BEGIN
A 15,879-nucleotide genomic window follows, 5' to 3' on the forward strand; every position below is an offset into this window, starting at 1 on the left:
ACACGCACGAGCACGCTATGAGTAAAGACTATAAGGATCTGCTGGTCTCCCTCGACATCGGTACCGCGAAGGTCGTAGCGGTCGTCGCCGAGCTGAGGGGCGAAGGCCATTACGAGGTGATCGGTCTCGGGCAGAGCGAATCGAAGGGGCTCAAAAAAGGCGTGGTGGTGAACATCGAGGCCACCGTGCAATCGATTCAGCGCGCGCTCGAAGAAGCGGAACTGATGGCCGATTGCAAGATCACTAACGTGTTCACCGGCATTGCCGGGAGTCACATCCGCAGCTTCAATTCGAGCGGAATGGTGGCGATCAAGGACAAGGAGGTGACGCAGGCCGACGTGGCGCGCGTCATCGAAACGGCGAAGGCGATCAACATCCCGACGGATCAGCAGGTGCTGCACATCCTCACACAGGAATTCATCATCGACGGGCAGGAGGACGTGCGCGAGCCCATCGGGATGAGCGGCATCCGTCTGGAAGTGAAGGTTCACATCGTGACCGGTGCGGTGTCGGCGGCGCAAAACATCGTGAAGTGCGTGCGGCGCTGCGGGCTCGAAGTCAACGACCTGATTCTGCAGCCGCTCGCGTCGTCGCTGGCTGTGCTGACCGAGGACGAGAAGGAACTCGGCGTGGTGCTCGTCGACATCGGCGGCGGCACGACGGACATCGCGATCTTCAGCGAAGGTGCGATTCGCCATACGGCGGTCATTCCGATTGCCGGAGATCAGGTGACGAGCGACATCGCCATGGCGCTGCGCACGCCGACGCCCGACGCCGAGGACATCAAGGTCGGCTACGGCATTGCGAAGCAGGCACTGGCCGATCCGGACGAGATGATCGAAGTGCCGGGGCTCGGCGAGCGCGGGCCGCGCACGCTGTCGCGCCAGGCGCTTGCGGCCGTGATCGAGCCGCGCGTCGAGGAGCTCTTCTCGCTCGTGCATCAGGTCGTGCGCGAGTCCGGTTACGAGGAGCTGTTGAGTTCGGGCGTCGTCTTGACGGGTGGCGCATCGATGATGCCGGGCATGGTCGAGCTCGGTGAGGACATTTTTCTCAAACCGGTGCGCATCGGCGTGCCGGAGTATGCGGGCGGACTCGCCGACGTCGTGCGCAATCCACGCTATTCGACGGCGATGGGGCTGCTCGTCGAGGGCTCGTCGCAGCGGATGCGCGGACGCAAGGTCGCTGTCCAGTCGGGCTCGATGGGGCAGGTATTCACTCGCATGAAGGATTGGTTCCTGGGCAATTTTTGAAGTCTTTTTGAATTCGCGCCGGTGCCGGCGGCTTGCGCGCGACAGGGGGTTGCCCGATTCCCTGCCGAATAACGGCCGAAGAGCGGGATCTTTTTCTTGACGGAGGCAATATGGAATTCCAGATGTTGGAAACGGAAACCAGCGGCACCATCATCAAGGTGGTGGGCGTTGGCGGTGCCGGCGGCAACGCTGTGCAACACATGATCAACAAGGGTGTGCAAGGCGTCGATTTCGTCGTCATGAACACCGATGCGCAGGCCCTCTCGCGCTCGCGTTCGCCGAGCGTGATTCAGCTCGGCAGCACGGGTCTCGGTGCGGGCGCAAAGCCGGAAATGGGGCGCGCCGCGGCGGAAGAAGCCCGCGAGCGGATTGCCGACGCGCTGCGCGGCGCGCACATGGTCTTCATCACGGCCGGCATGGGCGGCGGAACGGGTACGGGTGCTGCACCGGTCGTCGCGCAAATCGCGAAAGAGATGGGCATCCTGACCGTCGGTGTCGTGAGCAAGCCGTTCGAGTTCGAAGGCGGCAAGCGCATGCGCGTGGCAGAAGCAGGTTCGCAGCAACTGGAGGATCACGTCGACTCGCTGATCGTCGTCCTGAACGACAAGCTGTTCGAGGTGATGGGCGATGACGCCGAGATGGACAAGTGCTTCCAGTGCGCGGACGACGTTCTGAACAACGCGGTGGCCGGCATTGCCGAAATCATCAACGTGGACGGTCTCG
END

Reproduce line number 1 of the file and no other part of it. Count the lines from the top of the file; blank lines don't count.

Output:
A 15,879-nucleotide genomic window follows, 5' to 3' on the forward strand; every position below is an offset into this window, starting at 1 on the left: